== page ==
One month later, Mr. Shah had both a work visa in hand and applied for Mitrata’s safe migration loan, cutting down his interest cost by 80% and making his financial goals possible. “This inspired other aspiring migrants in the community. Many refused to migrate on tourist visas and looked forward to taking formal credit instead of high-cost informal credit from moneylenders,” says Dr. Aqueel.

According to Dr. Khan, “Being a part of the Financial Inclusion for Migrants cohort at Village Capital has given Mitrata the chance to mainstream the agenda of modern-day slavery of migrant workers, and their financial vulnerabilities which otherwise would not have been possible.” Mitrata has innovated and developed a Financial Inclusion Program for blue-collar workers who migrate to Gulf countries for work. If left financially exposed, they become prone to forced labor conditions and Modern-day slavery. 

“Developing interventions for this target group is financially viable from a business point of view,” says Dr. Khan. Through Village Capital’s support, Mitrata aims to scale up the program and demonstrate its operational and financial viability at a scale.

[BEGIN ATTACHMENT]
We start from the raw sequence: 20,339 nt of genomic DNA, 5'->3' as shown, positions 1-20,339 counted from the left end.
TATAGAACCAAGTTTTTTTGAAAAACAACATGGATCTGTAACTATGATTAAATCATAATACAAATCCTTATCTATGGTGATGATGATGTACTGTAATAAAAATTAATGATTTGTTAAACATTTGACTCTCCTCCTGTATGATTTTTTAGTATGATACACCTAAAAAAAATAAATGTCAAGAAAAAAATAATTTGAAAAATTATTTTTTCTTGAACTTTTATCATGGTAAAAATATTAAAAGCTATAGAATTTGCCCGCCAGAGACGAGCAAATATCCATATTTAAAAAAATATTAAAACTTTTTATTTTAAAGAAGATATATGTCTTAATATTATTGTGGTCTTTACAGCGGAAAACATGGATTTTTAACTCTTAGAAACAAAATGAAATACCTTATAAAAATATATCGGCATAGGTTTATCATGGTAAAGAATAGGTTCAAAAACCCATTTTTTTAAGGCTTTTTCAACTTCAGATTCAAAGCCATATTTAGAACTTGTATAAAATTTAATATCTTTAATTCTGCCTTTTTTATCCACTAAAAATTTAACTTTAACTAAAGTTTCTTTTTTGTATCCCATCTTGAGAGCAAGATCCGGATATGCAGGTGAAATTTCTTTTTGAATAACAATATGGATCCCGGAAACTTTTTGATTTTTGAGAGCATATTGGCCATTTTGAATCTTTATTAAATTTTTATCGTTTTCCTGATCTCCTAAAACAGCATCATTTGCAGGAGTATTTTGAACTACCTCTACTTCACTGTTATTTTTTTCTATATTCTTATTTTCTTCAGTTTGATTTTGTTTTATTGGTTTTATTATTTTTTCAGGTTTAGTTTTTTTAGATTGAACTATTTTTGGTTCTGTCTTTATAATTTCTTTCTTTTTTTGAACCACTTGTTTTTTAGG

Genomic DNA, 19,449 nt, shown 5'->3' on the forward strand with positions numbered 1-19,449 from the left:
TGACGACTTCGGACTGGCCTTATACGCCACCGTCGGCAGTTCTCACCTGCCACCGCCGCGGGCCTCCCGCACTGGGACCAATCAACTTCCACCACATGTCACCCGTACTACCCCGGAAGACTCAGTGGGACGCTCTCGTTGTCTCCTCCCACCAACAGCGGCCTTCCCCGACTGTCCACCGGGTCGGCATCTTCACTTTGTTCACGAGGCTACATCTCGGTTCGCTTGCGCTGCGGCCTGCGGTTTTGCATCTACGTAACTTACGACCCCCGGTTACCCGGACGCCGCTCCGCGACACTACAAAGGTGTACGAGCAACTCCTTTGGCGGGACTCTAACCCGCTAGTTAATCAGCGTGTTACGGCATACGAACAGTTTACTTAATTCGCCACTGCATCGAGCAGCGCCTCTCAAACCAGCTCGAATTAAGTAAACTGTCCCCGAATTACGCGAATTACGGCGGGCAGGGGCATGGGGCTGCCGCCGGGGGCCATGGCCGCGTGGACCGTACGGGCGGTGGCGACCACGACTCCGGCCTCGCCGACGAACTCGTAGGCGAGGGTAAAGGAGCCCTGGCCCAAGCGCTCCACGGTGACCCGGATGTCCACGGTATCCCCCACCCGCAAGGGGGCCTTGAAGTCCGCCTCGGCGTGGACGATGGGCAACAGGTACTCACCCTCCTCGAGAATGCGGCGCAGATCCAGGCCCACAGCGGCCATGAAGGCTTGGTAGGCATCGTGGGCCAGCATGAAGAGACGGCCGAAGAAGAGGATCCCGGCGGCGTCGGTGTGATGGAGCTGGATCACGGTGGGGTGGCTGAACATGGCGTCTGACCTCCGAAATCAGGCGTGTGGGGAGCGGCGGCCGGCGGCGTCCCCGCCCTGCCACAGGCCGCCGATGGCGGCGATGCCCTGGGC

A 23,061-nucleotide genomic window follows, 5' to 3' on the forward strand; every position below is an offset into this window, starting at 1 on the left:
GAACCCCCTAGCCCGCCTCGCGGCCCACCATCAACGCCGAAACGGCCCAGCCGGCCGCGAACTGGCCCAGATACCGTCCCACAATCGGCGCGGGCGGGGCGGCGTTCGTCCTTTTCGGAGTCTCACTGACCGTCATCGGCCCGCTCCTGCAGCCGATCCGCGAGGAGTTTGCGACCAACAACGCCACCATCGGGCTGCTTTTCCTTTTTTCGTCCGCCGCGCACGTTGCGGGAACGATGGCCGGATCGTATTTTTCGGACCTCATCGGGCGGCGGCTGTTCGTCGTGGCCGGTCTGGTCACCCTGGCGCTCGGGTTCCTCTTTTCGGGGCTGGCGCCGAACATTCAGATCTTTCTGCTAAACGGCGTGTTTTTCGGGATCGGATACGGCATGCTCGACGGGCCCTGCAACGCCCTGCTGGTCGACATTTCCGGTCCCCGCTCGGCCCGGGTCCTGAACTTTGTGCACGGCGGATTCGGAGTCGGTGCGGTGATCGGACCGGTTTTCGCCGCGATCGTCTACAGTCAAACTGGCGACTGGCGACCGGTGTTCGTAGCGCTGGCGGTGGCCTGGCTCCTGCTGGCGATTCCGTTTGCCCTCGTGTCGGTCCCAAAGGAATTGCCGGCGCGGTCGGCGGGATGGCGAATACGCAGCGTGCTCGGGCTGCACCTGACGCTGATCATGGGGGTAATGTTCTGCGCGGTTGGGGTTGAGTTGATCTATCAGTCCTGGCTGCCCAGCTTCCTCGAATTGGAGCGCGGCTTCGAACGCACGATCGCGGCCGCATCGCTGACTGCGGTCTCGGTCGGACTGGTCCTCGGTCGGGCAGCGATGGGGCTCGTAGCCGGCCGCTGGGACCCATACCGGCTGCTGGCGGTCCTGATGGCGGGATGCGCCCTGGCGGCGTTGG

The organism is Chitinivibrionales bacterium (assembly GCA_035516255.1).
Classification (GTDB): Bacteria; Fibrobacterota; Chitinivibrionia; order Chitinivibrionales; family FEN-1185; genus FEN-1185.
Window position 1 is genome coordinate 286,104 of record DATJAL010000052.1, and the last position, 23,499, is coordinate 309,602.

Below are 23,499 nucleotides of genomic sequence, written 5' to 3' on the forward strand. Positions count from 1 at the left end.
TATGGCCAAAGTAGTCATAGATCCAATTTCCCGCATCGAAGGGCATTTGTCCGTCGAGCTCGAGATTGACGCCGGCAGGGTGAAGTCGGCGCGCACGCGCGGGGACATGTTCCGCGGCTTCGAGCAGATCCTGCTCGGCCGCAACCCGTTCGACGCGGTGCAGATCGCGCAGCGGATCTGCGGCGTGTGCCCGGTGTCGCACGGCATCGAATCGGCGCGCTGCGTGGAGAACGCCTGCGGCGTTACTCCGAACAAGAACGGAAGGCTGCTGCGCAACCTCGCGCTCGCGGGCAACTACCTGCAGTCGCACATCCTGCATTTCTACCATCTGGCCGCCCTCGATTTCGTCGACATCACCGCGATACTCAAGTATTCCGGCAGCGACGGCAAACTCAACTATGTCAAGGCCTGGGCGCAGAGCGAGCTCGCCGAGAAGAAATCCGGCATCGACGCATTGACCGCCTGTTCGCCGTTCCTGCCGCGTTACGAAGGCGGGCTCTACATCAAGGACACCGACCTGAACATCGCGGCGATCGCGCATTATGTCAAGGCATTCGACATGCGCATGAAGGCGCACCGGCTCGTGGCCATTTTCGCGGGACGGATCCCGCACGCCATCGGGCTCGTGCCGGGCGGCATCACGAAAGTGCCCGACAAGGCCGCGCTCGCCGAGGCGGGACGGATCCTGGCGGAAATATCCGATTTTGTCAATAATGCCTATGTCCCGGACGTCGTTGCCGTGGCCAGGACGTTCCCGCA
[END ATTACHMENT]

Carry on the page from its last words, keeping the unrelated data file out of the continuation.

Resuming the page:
Community over collateral

A company that helps improve access to credit is a great start, but Mitrata doesn’t stop at the banks. What sets it apart is its drive to improve lives. Dr. Khan says, “Mitrata model is a phygital (physical and digital) model. At every level, it redefines quality and innovation.”

Mitrata members strive to meet bi-weekly with clients in person, for a human connection. They also exchange video messages on mobile to keep in touch and maintain client relationships. For Mitrata, it’s not about collateral, it’s about community. Prioritizing loan requests is just the beginning of the company’s impact. 

With its Sanitation for Empowerment program, for example, Mitrata goes beyond the bills to “provide financial and non-financial support.” It ensures women have good access to water and sanitation facilities in their homes. Mitrata’s Toilet Improvement Loan is designed specifically for water supply installation and toilet infrastructure, allowing another client, Ms. Rajkumari, easy access to a 24-hour plumbing system right at home. Given her disability, this was a massive factor in changing her life.